How can we explain a proliferation of alliances when the probability of failure is higher than success? And why have we emphasized their order, manageability and predictability whilst acknowledging that they tend to be experienced as messy, politically charged and unpredictable? Mark de Rond, in this provocative book, sets out to address such paradoxes. Based on in-depth case studies of three major biotechnology alliances, he suggests that we need theories to explain idiosyncracy as well as social order. He argues that such theories must allow for social conduct to be active and self-directed but simultaneously inert and constrained, thus permitting voluntarism, determinism, and serendipity alike to explain causation in alliance life. The book offers a highly original combination of insights from social theory and intellectual history with more mainstream strategic management and organizations literature. It is a refreshing and thought-provoking analysis that will appeal to practitioner and academic researcher alike.
• Controversial and innovative interdisciplinary approach to understanding strategic alliances • Based on extensive original research in biotechnology companies • Important contribution to strategic management scholarship confirmed by preface by Anne Huff - former president of American Academy of Management
Foreword A. Huff; Preface: By way of introduction; 1. Paradoxes of alliance life; 2. The context of drug discovery; 3. Case study 1: Rummidgen and plethora; 4. Case study 2: Cambiogen and plethora; 5. Case study 3: Bionatura and pflegum-courtal; 6. Putting two and two together: Revisiting theory and practice; 7. Strategy, structure, and structuration: The general in the particular; 8. The hedgehog and the fox: The particular in the general; 9. The legitimacy of messiness; Appendix: A few words on methodology.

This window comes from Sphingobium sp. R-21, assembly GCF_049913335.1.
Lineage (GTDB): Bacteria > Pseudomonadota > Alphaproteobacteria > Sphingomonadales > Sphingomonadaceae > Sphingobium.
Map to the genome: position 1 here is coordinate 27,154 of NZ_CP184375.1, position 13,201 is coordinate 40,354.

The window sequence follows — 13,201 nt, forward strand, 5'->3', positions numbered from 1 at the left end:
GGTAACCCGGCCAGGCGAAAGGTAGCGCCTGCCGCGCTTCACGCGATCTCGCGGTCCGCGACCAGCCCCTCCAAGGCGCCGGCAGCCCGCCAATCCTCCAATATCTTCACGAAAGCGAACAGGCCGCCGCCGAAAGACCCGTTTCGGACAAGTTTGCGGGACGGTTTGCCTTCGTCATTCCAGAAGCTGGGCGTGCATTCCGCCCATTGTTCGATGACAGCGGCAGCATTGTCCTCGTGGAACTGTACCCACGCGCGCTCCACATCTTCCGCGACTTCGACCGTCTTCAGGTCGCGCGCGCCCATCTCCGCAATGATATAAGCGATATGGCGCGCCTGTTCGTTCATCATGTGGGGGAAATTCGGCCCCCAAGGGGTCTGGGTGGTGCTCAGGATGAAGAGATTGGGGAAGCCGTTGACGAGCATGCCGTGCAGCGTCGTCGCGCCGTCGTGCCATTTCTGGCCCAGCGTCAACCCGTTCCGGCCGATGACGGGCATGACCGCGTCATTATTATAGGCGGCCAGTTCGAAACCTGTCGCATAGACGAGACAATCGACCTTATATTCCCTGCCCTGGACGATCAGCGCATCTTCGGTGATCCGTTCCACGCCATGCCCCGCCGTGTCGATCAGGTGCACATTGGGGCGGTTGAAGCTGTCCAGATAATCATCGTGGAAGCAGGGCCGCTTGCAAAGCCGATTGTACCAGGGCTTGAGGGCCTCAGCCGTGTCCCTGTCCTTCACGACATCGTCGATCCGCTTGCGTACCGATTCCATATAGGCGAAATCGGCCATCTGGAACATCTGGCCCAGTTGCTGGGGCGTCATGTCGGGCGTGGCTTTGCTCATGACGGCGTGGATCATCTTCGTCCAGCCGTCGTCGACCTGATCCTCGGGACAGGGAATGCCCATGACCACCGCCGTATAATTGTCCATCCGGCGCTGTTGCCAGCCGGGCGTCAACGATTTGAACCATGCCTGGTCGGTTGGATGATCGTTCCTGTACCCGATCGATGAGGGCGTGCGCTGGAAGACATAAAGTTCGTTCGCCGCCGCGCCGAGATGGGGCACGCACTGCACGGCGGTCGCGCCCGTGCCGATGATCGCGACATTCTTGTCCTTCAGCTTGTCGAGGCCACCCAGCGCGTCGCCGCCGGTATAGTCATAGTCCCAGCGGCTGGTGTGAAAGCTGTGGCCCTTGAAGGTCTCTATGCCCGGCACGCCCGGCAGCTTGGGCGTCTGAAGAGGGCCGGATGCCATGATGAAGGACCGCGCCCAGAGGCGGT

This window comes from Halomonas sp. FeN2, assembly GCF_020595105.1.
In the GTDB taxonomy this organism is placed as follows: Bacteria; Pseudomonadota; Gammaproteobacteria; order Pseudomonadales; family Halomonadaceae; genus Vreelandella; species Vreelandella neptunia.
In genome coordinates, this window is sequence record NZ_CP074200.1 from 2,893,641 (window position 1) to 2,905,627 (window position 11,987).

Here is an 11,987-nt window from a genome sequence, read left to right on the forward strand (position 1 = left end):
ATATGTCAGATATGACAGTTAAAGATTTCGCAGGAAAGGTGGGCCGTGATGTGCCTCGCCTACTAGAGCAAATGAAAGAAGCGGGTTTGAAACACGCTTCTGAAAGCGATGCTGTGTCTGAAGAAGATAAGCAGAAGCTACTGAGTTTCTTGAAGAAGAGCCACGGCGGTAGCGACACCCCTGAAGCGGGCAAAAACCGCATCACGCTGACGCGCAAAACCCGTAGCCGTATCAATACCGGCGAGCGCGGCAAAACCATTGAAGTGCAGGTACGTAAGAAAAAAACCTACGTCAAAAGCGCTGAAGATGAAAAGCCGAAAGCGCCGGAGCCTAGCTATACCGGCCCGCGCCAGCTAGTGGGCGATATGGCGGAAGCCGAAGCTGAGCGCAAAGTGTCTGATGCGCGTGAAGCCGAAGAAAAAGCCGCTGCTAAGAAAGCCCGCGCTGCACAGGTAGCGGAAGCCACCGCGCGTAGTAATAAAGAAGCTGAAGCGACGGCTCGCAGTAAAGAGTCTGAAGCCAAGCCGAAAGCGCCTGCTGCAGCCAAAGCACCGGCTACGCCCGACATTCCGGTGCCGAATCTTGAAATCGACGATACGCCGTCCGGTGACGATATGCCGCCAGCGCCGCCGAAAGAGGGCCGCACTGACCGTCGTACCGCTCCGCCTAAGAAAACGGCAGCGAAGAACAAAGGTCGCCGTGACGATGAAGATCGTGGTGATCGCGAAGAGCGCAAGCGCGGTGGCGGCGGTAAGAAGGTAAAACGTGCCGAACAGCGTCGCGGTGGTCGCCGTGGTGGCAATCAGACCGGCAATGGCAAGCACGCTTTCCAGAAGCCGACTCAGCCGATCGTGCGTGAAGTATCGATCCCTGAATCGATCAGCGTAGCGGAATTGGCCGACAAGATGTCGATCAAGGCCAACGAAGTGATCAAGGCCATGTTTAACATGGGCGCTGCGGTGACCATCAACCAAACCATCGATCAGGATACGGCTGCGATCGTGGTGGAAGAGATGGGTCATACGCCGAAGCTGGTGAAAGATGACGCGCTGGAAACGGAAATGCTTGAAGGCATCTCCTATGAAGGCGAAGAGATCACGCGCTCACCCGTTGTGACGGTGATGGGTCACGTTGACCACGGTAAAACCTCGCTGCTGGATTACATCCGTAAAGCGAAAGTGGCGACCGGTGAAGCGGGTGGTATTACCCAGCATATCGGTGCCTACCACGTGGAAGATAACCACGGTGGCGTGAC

'An absorbing account of strategic learning in a hi-tech sector. Written in an elegant and witty style, it opens the analysis to a wide audience. The case histories are likely to be quoted in management teaching and research for some time to come.' Professor Raymond Loveridge, Said Business School, University of Oxford
'… a tour de force analysis of strategic alliances …' R. Duane Ireland, . David Robbins Chair in Strategic Management, Robins School of Business, University of Richmond
'… what makes de Rond's approach unusual … is his underlying passion. When the chips are down, de Rond is … a philosopher, and his real objective is not an empirical study of the roots of success in business alliances but a philosophical crusade to demolish the intellectual basis of any attempt at simple, reductive explanations.' The Business Economist